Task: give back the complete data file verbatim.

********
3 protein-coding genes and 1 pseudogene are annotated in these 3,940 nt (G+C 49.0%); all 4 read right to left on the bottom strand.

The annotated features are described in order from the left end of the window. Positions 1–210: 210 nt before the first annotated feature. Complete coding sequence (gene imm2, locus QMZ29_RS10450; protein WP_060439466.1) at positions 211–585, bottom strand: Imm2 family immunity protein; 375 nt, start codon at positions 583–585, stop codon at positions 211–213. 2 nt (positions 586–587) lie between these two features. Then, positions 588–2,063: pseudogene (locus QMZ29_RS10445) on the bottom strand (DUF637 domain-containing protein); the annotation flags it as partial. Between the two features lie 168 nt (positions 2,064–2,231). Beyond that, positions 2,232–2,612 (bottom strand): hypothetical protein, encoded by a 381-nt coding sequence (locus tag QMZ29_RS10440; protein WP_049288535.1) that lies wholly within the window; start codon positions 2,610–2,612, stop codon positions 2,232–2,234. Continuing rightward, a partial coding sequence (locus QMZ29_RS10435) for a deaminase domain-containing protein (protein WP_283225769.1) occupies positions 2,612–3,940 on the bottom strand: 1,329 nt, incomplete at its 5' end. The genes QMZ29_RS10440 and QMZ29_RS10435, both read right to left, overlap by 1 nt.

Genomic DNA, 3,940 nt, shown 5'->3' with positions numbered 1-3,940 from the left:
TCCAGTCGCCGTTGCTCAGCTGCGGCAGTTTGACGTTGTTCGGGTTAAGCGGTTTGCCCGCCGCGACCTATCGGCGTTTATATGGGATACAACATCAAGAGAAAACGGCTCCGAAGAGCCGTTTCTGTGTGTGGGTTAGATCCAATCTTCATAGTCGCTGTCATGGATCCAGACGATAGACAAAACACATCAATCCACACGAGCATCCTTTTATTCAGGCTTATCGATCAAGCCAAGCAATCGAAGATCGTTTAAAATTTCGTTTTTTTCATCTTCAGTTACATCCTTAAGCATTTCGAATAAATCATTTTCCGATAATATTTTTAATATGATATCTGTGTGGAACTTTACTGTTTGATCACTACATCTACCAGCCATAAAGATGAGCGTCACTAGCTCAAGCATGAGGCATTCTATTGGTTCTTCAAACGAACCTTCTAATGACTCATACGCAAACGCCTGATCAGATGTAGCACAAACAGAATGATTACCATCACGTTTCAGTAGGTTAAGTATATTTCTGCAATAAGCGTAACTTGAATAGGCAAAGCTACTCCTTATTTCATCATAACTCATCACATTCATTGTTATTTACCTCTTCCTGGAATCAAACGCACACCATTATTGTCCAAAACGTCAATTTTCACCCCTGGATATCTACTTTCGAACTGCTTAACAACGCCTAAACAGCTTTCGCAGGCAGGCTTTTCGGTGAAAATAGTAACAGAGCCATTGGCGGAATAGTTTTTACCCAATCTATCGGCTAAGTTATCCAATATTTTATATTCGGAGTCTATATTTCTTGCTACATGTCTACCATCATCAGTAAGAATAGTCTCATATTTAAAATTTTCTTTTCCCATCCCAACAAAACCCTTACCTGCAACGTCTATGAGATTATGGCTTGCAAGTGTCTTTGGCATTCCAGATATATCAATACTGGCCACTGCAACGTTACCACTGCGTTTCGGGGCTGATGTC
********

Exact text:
3 protein-coding genes and 1 pseudogene are annotated in these 3,940 nt (G+C 49.0%); all 4 read right to left on the bottom strand.

The annotated features are described in order from the left end of the window. Positions 1–210: 210 nt before the first annotated feature. Complete coding sequence (gene imm2, locus QMZ29_RS10450; protein WP_060439466.1) at positions 211–585, bottom strand: Imm2 family immunity protein; 375 nt, start codon at positions 583–585, stop codon at positions 211–213. 2 nt (positions 586–587) lie between these two features. Then, positions 588–2,063: pseudogene (locus QMZ29_RS10445) on the bottom strand (DUF637 domain-containing protein); the annotation flags it as partial. Between the two features lie 168 nt (positions 2,064–2,231). Beyond that, positions 2,232–2,612 (bottom strand): hypothetical protein, encoded by a 381-nt coding sequence (locus tag QMZ29_RS10440; protein WP_049288535.1) that lies wholly within the window; start codon positions 2,610–2,612, stop codon positions 2,232–2,234. Continuing rightward, a partial coding sequence (locus QMZ29_RS10435) for a deaminase domain-containing protein (protein WP_283225769.1) occupies positions 2,612–3,940 on the bottom strand: 1,329 nt, incomplete at its 5' end. The genes QMZ29_RS10440 and QMZ29_RS10435, both read right to left, overlap by 1 nt.

Genomic DNA, 3,940 nt, shown 5'->3' with positions numbered 1-3,940 from the left:
TCCAGTCGCCGTTGCTCAGCTGCGGCAGTTTGACGTTGTTCGGGTTAAGCGGTTTGCCCGCCGCGACCTATCGGCGTTTATATGGGATACAACATCAAGAGAAAACGGCTCCGAAGAGCCGTTTCTGTGTGTGGGTTAGATCCAATCTTCATAGTCGCTGTCATGGATCCAGACGATAGACAAAACACATCAATCCACACGAGCATCCTTTTATTCAGGCTTATCGATCAAGCCAAGCAATCGAAGATCGTTTAAAATTTCGTTTTTTTCATCTTCAGTTACATCCTTAAGCATTTCGAATAAATCATTTTCCGATAATATTTTTAATATGATATCTGTGTGGAACTTTACTGTTTGATCACTACATCTACCAGCCATAAAGATGAGCGTCACTAGCTCAAGCATGAGGCATTCTATTGGTTCTTCAAACGAACCTTCTAATGACTCATACGCAAACGCCTGATCAGATGTAGCACAAACAGAATGATTACCATCACGTTTCAGTAGGTTAAGTATATTTCTGCAATAAGCGTAACTTGAATAGGCAAAGCTACTCCTTATTTCATCATAACTCATCACATTCATTGTTATTTACCTCTTCCTGGAATCAAACGCACACCATTATTGTCCAAAACGTCAATTTTCACCCCTGGATATCTACTTTCGAACTGCTTAACAACGCCTAAACAGCTTTCGCAGGCAGGCTTTTCGGTGAAAATAGTAACAGAGCCATTGGCGGAATAGTTTTTACCCAATCTATCGGCTAAGTTATCCAATATTTTATATTCGGAGTCTATATTTCTTGCTACATGTCTACCATCATCAGTAAGAATAGTCTCATATTTAAAATTTTCTTTTCCCATCCCAACAAAACCCTTACCTGCAACGTCTATGAGATTATGGCTTGCAAGTGTCTTTGGCATTCCAGATATATCAATACTGGCCACTGCAACGTTACCACTGCGTTTCGGGGCTGATGTC